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Gone with the Wind Overview:

Gone with the Wind (1939) was a Drama - Romance Film directed by George Cukor and Sam Wood and produced by David O. Selznick.

The film was based on the novel of the same name written by Margaret Mitchell published in 1936.

Gone with the Wind was inducted into the National Film Registry in 1989.

Academy Awards 1939 --- Ceremony Number 12 (source: AMPAS)

AwardRecipientResult
Best ActorClark GableNominated
Best ActressVivien LeighWon
Best Supporting ActressOlivia de HavillandNominated
Best Supporting ActressHattie McDanielWon
Best Art DirectionLyle WheelerWon
Best CinematographyErnest Haller, Ray RennahanWon
Best DirectorVictor FlemingWon
Best Film EditingHal C. Kern, James E. NewcomWon
Best PictureSelznick International PicturesWon
Best WritingSidney HowardWon
Special AwardTo William Cameron Menzies for outstanding achievement in the use of color for the enhancement of dramatic mood in the production of Gone with the Wind.Won
.

BlogHub Articles:

Ticklish Business: Episode #19 – Gone With the Wind (1939)

on Mar 30, 2017 From Journeys in Classic Film

After several weeks of hype pop culture writer Terence Johnson joins me to talk about Rhett and Scarlett (and how much we hate Leslie Howard as Ashley) in 1939’s Gone With the Wind. Please consider leaving the podcast a rating and review on iTunes, or visit my Patreon page to find out more abo... Read full article


Gone with the Wind: Missed Opportunity

By Franchot Tone Fan on Jan 5, 2017 From Finding Franchot: Exploring the Life and Career of Franchot Tone

Like Old Acquaintance, here's another one of those "what might've been" posts for you. Did you know that Franchot was considered for the two male lead roles in Gone With the Wind?  Clark, Joan, Leslie, and Franchot in one photo. Source: https://inafferrabileleslie.wordpress.com On Novemb... Read full article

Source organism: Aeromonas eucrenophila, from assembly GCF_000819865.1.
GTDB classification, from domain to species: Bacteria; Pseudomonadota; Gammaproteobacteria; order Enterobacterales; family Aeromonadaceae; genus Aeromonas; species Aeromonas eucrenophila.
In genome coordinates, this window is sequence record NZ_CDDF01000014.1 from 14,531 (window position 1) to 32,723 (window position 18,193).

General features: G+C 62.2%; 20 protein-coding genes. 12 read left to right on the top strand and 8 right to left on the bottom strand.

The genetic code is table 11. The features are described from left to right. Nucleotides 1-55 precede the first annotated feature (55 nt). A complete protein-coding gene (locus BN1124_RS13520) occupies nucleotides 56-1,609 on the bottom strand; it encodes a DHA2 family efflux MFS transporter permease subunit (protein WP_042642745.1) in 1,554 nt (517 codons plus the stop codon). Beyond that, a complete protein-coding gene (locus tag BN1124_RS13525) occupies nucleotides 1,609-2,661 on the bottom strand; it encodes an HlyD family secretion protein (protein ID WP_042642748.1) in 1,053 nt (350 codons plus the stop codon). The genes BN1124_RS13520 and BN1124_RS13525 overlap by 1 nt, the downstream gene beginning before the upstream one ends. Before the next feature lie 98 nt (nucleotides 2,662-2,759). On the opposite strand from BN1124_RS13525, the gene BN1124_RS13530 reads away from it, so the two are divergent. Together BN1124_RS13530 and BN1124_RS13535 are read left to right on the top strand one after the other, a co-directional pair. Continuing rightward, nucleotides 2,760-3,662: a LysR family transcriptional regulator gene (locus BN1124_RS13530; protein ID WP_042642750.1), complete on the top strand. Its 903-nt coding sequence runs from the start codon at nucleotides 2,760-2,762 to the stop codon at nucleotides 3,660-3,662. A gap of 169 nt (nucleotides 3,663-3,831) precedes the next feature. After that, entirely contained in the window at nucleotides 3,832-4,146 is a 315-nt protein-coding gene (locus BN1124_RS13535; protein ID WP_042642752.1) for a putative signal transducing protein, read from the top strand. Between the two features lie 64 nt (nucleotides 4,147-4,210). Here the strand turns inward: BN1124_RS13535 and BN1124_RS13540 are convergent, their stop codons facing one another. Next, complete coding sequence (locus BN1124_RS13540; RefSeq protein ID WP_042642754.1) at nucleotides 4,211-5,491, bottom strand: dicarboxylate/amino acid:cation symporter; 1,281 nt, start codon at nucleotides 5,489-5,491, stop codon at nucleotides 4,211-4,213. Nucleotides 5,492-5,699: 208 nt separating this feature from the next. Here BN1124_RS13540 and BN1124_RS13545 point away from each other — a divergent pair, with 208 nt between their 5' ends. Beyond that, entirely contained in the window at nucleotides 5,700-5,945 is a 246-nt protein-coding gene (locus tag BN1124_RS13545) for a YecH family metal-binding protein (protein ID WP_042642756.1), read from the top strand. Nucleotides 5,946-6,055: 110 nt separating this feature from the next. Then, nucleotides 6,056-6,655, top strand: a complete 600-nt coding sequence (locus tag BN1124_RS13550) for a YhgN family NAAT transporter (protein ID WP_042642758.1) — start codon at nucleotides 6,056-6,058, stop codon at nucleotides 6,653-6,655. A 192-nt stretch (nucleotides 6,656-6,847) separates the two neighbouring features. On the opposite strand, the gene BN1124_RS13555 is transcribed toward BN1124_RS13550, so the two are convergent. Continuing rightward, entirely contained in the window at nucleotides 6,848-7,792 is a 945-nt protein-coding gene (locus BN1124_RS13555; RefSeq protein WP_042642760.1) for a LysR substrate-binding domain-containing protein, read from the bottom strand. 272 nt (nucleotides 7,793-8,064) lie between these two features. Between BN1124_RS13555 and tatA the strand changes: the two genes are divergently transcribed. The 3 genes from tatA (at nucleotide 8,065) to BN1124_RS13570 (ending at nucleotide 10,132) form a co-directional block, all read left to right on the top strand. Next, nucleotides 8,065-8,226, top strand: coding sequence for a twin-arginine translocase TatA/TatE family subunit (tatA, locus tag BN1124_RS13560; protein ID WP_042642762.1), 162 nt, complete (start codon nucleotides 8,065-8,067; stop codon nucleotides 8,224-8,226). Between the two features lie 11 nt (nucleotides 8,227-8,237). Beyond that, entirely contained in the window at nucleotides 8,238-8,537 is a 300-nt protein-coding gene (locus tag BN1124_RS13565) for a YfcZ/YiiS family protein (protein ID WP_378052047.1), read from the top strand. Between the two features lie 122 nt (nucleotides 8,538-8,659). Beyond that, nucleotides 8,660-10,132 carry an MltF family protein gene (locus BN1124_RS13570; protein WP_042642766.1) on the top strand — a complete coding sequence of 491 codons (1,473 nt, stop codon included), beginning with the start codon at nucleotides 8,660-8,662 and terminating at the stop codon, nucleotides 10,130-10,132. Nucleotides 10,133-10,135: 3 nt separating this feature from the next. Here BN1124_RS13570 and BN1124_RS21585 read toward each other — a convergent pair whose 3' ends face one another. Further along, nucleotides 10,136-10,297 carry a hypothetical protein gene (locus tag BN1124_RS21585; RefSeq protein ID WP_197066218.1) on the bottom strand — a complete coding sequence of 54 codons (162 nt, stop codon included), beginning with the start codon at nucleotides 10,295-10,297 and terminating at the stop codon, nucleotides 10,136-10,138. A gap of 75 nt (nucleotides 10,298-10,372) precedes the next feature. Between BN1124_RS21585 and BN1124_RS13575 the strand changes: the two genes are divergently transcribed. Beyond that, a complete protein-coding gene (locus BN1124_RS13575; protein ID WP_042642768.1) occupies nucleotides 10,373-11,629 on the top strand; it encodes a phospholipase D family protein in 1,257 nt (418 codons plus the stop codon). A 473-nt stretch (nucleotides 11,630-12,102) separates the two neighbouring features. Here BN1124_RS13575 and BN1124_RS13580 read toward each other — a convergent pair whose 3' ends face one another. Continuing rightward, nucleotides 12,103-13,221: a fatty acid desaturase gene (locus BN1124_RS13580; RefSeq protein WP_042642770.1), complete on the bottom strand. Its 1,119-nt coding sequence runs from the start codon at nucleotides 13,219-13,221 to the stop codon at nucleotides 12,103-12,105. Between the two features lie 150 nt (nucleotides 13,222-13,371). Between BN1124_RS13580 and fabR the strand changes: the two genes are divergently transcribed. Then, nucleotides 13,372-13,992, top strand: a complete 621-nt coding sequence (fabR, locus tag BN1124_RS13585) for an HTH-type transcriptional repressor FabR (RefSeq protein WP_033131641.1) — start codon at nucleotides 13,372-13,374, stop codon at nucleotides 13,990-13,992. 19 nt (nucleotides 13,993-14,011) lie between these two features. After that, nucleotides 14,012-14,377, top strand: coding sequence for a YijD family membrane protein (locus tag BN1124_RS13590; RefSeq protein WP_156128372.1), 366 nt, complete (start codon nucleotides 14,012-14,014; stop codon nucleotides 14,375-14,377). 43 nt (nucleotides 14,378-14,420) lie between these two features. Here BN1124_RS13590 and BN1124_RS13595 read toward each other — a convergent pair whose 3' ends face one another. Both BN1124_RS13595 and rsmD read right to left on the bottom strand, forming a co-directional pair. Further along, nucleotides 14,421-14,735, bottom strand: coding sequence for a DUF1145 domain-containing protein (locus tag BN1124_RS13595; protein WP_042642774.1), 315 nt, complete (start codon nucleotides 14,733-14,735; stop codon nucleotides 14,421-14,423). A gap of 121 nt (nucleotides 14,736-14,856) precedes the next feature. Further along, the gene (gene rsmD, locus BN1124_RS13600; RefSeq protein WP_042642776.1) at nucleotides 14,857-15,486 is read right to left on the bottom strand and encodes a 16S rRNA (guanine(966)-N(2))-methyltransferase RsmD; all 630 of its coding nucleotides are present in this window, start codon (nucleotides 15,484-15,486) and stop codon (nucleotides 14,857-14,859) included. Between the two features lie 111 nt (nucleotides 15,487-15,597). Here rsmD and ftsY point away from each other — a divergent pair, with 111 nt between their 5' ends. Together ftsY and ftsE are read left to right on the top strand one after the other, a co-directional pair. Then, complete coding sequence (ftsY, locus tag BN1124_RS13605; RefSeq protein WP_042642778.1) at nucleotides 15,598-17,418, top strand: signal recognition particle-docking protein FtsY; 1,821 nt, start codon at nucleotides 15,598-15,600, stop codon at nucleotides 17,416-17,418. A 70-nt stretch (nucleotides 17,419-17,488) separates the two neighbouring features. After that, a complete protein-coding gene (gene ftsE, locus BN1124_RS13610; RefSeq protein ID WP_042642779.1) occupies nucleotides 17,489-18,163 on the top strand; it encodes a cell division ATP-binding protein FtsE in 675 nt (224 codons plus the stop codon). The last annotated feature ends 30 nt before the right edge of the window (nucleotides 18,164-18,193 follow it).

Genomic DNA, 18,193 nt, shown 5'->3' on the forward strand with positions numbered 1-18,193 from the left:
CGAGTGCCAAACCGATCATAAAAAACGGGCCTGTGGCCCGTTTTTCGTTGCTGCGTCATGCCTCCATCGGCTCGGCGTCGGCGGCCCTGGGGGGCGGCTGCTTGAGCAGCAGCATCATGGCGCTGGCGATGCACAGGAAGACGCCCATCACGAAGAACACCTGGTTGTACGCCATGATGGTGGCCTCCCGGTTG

The Costumes of Gone With the Wind: Scarlett O'Hara's Red Ballgown

By Amanda Garrett on Aug 3, 2016 From Old Hollywood Films

Today, I'm taking a behind the scenes look a the red ballgown Scarlett O'Hara wears in Gone With the Wind (1939). This article is the fourth in a four-part series. Go here for part one, part two, and part three. One of Gone With the Wind costume designer Walter Plunkett's greatest challenges ... Read full article


The Costumes of Gone With the Wind: Scarlett O'Hara's Curtain Dress

By Amanda Garrett on Jul 27, 2016 From Old Hollywood Films

Today, I'm taking a behind the scenes look at the dress made of curtains that Scarlett O'Hara (Vivien Leigh) wears in Gone With the Wind (1939). This article is the third in a four-part series. Go here for part one and part two. The curtain dress that Scarlett O'Hara (Vivien Leigh) wears to vis... Read full article


The Costumes of Gone With the Wind: Scarlett's Barbecue Dress

By Amanda Garrett on Jul 12, 2016 From Old Hollywood Films